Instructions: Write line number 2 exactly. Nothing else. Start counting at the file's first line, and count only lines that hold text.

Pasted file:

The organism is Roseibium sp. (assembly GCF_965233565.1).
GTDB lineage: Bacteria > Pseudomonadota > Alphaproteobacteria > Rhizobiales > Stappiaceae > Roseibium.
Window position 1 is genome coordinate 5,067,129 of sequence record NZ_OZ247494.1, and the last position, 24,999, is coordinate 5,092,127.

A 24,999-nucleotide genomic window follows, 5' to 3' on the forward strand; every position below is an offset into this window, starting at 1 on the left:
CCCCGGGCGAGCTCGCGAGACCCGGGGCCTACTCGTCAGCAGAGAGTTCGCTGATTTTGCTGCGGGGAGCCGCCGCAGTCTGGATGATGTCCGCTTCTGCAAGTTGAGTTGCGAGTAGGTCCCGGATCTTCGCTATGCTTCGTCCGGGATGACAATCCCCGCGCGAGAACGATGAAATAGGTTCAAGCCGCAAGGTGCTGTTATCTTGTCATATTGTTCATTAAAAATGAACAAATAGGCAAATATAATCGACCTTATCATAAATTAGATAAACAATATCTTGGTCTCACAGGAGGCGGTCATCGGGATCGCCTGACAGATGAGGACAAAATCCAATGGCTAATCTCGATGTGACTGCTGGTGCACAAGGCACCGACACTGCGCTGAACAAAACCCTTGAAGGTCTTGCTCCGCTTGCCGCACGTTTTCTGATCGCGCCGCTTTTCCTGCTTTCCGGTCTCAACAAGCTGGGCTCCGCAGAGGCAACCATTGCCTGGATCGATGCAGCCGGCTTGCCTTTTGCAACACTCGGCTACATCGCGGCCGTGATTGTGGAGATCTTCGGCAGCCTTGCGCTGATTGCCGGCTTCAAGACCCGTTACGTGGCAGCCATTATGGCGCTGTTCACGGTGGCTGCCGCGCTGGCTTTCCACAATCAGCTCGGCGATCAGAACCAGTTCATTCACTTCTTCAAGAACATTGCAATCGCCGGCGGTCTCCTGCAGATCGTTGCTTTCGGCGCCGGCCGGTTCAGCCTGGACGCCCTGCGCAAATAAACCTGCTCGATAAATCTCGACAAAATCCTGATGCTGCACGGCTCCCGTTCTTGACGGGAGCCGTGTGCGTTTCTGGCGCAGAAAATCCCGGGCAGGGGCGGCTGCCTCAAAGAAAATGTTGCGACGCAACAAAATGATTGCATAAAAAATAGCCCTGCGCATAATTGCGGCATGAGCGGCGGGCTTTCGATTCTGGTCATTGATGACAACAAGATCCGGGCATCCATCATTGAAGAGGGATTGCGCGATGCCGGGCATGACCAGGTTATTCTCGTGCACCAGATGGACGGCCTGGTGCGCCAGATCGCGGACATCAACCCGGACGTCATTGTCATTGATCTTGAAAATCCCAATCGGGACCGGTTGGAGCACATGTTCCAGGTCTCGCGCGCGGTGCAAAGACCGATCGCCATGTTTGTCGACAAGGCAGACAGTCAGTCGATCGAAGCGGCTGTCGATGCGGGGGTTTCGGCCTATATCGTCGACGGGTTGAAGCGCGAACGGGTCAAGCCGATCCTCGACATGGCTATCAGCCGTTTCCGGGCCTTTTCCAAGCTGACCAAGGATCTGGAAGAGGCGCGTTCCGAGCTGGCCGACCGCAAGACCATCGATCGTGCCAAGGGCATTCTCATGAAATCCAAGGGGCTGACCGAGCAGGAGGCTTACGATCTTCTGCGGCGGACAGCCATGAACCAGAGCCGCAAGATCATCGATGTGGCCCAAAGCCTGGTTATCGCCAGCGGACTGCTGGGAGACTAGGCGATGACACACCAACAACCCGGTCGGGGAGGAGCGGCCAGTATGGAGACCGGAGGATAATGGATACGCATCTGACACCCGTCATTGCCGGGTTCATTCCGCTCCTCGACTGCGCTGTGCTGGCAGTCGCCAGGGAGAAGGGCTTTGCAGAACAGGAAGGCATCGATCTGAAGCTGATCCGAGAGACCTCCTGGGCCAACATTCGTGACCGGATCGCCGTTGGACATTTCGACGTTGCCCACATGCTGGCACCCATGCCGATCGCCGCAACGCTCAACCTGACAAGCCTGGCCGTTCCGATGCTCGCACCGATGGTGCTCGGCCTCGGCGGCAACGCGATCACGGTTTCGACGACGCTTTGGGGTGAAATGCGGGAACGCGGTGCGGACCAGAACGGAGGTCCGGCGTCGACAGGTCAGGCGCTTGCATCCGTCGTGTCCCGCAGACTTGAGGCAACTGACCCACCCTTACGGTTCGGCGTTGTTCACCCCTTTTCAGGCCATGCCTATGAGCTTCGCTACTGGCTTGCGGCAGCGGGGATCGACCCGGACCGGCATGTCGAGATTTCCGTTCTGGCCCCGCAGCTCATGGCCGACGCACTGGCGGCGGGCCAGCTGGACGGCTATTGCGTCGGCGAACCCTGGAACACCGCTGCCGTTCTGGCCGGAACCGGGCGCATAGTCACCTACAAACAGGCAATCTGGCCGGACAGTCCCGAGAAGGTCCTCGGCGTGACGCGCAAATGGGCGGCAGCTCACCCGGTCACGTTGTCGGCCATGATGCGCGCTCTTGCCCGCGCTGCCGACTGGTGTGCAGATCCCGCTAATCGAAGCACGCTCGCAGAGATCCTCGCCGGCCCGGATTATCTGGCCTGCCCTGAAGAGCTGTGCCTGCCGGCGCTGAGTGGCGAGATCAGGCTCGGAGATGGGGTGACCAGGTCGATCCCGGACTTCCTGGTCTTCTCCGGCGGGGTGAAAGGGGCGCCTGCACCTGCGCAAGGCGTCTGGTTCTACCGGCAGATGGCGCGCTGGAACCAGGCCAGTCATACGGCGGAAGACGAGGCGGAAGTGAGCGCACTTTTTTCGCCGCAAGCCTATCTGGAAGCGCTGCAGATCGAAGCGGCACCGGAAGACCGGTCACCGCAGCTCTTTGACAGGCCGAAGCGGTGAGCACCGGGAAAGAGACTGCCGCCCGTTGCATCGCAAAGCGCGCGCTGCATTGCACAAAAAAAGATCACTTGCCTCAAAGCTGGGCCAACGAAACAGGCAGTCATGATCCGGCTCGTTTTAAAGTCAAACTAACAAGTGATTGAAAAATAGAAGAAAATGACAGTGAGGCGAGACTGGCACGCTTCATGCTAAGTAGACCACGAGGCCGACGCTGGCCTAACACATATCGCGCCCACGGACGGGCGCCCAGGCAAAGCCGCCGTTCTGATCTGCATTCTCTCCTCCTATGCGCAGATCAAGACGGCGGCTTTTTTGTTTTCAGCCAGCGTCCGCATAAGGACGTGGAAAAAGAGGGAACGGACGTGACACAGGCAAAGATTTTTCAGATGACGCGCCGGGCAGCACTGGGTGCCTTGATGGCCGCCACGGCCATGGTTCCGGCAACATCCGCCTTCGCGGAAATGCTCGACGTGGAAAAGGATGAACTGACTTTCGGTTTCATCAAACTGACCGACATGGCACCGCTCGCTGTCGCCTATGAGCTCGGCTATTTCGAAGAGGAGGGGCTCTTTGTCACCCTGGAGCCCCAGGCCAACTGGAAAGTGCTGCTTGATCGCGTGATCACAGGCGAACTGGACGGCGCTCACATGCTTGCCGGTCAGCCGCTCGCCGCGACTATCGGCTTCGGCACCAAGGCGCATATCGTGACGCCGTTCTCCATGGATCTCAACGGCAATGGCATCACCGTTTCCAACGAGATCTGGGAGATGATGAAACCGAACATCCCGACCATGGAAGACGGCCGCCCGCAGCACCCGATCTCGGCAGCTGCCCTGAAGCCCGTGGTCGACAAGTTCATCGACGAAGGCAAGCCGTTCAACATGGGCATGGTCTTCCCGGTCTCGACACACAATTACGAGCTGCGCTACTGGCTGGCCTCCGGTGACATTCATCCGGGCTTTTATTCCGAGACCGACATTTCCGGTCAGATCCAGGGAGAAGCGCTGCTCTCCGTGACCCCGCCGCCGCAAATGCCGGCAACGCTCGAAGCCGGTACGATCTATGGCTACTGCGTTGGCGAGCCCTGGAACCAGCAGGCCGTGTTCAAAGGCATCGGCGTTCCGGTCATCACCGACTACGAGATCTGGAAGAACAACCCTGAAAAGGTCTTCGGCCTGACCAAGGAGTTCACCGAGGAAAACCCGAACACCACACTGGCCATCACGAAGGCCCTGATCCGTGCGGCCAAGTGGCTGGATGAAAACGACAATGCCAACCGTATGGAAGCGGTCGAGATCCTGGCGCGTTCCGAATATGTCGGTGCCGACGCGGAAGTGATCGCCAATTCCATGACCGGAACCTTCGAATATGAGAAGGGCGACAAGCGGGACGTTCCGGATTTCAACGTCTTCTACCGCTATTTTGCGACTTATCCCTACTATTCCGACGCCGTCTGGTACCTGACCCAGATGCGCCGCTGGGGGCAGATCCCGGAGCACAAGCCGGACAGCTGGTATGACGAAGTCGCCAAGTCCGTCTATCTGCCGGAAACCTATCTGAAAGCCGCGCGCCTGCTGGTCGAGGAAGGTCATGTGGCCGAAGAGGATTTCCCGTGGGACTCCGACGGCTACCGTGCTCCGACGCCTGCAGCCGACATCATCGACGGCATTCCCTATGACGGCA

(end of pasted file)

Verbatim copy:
GTDB lineage: Bacteria > Pseudomonadota > Alphaproteobacteria > Rhizobiales > Stappiaceae > Roseibium.